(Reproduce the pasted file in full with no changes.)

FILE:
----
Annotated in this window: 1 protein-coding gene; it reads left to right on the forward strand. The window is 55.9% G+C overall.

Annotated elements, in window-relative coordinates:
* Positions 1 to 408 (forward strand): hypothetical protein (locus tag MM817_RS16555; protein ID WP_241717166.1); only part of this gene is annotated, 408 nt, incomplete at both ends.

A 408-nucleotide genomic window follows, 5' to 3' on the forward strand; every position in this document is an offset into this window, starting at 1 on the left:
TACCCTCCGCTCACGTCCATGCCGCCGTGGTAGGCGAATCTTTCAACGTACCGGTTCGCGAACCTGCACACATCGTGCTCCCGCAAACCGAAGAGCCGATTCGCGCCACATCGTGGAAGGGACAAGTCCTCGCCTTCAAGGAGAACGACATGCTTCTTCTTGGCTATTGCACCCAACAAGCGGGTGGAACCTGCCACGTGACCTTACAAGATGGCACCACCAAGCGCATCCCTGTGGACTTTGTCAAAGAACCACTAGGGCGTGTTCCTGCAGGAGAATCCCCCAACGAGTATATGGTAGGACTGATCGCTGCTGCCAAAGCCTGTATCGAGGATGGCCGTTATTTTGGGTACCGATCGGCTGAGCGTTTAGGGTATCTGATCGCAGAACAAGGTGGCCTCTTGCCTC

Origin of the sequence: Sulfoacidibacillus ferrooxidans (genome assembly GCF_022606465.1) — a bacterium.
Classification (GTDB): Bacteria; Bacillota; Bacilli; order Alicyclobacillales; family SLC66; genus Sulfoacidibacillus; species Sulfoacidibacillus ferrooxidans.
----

Annotated in this window: 1 protein-coding gene; it reads left to right on the forward strand. The window is 55.9% G+C overall.

Annotated elements, in window-relative coordinates:
* Positions 1 to 408 (forward strand): hypothetical protein (locus tag MM817_RS16555; protein ID WP_241717166.1); only part of this gene is annotated, 408 nt, incomplete at both ends.

A 408-nucleotide genomic window follows, 5' to 3' on the forward strand; every position in this document is an offset into this window, starting at 1 on the left:
TACCCTCCGCTCACGTCCATGCCGCCGTGGTAGGCGAATCTTTCAACGTACCGGTTCGCGAACCTGCACACATCGTGCTCCCGCAAACCGAAGAGCCGATTCGCGCCACATCGTGGAAGGGACAAGTCCTCGCCTTCAAGGAGAACGACATGCTTCTTCTTGGCTATTGCACCCAACAAGCGGGTGGAACCTGCCACGTGACCTTACAAGATGGCACCACCAAGCGCATCCCTGTGGACTTTGTCAAAGAACCACTAGGGCGTGTTCCTGCAGGAGAATCCCCCAACGAGTATATGGTAGGACTGATCGCTGCTGCCAAAGCCTGTATCGAGGATGGCCGTTATTTTGGGTACCGATCGGCTGAGCGTTTAGGGTATCTGATCGCAGAACAAGGTGGCCTCTTGCCTC

Origin of the sequence: Sulfoacidibacillus ferrooxidans (genome assembly GCF_022606465.1) — a bacterium.
Classification (GTDB): Bacteria; Bacillota; Bacilli; order Alicyclobacillales; family SLC66; genus Sulfoacidibacillus; species Sulfoacidibacillus ferrooxidans.